This blog post is the third installment of “A Look Back”, a column that examines Fixing Our Streets projects completed by the Portland Bureau of Transportation (PBOT). This third piece will return to not just one project, but a series of projects that have changed the landscape of accessibility in Portland--Fixing Our Streets sidewalk improvements in East Portland.
(Jan. 8, 2020) In just three short years, the Fixing Our Streets program has added sidewalks on several key routes, making it safer and more convenient for people to walk and access public transit.
These completed sidewalk projects are in East Portland and are focused on areas where there are known gaps in the sidewalk network. Using a data-driven Vision Zero approach to traffic safety, while also connecting people to popular destinations like transit stops, business centers, and schools is a key part of PBOT's long-term vision for Portland. According to the Vision Zero Crash Map, since 2008, the majority of pedestrian deaths and injuries have occurred in East Portland (Click here to view the map).
First identified in the East Portland in Motion plan as having strong community support, these sidewalk projects were made a reality when voters approved Fixing Our Streets in 2016, a 10-cent gas tax to rebuild our roads and make them safer. The projects include:NE 148th Avenue: from Halsey to Glisan Street, SE Flavel Street: from 84th to 92nd avenues, SE 112th Avenue: from Market Street to Powell Boulevard, and NE 102nd Avenue: from Sandy Boulevard to I-84.
On SE Flavel Street, new sidewalks make it safer to walk to the MAX Green Line, the I-205 Multiuse Path, the Springwater Corridor as well as shops and restaurants on 82nd Avenue.
Another location, 102nd Avenue, is one of the most dangerous streets in Portland for pedestrians. The NE 102nd Avenue sidewalk project provided a much-needed safety improvement. PBOT’s Vision Zero Action Plan ranks it in among the top 20 streets where pedestrians are killed or injured. The sidewalk provides a seamless walking route between Prescott Elementary and the Gateway Transit Center.
Similarly, the new sidewalks on SE 112th Avenue improve walking connections along a large north-south corridor and connect destinations like Kelly Butte Natural Area, Floyd Light Middle School and Mall 205.
Finally, on NE 148th Ave from Halsey to NE Glisan streets, PBOT built a staggering 3000 feet of sidewalk (the equivalent of 15 downtown city blocks)! It filled critical gaps in the East Portland sidewalk network, creating a contiguous sidewalk along this important street. Nine corner ramps and fifteen driveways were also updated during construction to bring them up to current ADA standards. Thanks to Fixing Our Streets funding, Portlanders will have an easier and safer time reaching Halsey HydroPark, Glenfair Elementary and the TriMet bus stops on NE Halsey and Glisan Streets.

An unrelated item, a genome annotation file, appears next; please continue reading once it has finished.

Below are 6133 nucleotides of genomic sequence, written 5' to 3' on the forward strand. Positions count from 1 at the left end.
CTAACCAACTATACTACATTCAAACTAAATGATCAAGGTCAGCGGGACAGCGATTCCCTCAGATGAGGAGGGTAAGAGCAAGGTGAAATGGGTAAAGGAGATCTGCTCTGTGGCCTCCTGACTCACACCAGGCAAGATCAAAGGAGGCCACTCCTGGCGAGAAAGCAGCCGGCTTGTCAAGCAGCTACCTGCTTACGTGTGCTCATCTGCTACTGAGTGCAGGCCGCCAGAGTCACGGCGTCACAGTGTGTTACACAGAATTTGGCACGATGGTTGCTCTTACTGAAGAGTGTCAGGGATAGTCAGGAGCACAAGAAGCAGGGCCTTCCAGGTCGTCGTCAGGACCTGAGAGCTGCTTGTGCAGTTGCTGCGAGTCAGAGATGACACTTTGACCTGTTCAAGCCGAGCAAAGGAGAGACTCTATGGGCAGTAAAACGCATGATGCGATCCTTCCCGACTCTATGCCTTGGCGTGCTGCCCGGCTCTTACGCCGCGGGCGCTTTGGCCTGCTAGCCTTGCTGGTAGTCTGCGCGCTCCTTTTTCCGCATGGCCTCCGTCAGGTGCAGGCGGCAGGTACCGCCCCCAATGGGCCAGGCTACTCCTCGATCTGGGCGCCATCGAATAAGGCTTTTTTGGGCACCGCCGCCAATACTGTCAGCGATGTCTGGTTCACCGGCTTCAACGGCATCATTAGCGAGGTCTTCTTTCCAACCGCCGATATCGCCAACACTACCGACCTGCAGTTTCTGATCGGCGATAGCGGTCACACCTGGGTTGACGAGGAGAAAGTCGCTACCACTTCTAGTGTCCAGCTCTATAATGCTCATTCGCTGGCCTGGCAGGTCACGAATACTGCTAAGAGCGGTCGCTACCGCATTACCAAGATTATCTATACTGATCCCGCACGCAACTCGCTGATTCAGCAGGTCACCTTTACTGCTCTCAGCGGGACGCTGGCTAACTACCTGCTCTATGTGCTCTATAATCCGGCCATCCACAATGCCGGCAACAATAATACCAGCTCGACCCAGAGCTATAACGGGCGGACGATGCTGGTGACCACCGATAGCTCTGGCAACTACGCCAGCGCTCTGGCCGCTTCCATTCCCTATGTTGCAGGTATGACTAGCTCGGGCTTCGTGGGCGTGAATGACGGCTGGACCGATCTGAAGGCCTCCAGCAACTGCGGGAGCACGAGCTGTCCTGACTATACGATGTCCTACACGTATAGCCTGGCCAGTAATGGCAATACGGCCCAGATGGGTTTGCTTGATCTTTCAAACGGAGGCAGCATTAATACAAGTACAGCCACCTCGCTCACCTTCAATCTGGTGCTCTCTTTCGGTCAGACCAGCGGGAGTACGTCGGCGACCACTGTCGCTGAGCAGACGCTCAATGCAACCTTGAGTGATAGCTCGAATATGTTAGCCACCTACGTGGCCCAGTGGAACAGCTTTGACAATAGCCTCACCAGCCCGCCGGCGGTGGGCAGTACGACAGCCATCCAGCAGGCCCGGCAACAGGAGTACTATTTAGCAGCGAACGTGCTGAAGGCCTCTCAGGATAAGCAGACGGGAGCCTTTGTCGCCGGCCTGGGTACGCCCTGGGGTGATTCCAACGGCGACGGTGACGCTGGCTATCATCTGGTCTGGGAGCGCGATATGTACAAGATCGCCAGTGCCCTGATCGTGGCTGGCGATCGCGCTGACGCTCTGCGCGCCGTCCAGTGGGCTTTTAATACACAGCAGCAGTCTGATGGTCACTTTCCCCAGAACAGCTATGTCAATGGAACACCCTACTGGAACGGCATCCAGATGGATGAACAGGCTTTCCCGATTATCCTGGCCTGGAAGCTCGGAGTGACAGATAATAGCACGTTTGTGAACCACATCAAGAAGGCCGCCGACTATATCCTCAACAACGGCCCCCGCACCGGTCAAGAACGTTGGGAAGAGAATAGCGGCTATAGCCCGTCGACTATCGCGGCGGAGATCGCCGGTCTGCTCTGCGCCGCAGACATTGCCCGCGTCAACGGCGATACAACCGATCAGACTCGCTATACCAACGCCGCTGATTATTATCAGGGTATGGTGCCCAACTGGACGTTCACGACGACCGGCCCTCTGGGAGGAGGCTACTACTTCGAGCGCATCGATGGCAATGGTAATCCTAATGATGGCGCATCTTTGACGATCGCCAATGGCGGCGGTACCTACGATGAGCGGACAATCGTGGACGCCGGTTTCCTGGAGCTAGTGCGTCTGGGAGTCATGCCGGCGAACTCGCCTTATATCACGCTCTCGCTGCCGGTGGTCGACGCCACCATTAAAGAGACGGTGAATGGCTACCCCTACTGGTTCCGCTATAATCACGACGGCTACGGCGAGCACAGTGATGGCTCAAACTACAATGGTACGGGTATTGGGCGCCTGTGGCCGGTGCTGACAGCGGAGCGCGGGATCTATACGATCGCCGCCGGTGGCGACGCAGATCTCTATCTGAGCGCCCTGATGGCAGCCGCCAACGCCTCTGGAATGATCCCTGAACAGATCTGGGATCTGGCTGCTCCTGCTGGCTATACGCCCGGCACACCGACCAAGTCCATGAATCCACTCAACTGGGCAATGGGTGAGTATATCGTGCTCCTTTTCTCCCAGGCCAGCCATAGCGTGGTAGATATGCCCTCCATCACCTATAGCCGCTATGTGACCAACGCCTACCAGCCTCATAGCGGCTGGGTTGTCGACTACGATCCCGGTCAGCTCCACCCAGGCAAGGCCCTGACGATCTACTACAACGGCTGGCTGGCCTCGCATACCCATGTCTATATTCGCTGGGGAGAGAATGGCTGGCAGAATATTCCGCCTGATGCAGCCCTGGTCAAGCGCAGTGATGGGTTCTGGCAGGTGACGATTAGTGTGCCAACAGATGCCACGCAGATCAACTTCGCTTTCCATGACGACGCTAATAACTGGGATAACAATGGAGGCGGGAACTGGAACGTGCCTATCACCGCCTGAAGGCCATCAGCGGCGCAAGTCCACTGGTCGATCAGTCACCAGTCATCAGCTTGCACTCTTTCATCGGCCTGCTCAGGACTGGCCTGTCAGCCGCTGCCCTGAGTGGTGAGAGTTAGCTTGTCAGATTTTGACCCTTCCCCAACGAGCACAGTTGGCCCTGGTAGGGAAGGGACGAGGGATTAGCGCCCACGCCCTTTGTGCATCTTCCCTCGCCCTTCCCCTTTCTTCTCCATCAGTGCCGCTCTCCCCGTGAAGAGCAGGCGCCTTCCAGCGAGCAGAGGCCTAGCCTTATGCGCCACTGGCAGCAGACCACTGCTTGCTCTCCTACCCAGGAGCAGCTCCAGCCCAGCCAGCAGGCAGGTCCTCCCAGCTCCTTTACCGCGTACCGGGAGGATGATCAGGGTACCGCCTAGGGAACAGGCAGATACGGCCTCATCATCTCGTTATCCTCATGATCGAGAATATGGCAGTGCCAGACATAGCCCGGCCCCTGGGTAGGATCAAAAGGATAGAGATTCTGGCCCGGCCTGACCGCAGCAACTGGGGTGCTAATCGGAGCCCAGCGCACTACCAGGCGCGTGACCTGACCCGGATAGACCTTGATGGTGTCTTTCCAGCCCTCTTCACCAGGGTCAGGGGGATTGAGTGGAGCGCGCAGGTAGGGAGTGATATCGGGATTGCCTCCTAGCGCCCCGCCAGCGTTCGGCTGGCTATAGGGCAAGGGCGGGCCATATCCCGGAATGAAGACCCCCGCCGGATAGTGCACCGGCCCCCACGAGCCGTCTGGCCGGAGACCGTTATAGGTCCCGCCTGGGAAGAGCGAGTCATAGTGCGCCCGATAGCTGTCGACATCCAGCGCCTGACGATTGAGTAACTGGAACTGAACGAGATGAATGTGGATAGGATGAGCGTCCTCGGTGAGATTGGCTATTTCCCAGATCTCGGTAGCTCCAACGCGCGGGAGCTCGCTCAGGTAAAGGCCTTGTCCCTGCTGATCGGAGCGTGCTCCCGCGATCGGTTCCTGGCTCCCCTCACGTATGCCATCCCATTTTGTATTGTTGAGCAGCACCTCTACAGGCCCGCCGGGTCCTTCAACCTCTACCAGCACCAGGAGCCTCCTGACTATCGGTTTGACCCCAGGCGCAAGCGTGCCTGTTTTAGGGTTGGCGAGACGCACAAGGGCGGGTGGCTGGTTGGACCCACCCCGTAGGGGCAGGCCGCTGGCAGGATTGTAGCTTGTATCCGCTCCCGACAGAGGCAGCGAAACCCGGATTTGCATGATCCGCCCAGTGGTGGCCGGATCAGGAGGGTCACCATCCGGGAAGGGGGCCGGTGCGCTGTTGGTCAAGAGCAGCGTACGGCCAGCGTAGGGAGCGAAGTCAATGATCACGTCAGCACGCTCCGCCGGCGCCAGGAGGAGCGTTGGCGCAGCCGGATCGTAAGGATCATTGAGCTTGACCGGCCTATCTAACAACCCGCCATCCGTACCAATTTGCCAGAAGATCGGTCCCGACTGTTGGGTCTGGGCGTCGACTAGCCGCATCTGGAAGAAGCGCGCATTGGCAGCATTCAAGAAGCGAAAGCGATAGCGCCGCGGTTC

Before and after the 148th Sidewalk Improvements Project at the intersection of NE 148th Avenue and Glisan Street (Photos by the Portland Bureau of Transportation and Google Maps)
These projects, in total, created a full 2.75 miles of complete sidewalk network in East Portland!
Two big Fixing Our Streets’ sidewalk projects are going to construction in the coming months, both SW Capitol Highway: Multnomah Village to West Portland and N Willis Boulevard: Newman Avenue to Chautauqua Boulevard will start construction in Winter 2020. Several Fixing Our Streets funded Safe Routes to School projects will also go to construction in 2020, including: Steele Street: from 92nd Avenue to the I-205 path and SW Carson Street: from 14th to 17th Avenue.
The Fixing Our Streets program, paid for by a local gas tax approved by Portland voters in May 2016 and a heavy vehicle use tax, is Portland’s first local funding source for transportation. Fixing Our Streets is invested in street maintenance and safety improvements. The City Council ordinance included a project list that shows specific projects that are intended to be funded. The list of projects can be found at www.fixingourstreets.com.
Written by Pierre Haou, Portland Bureau of Transportation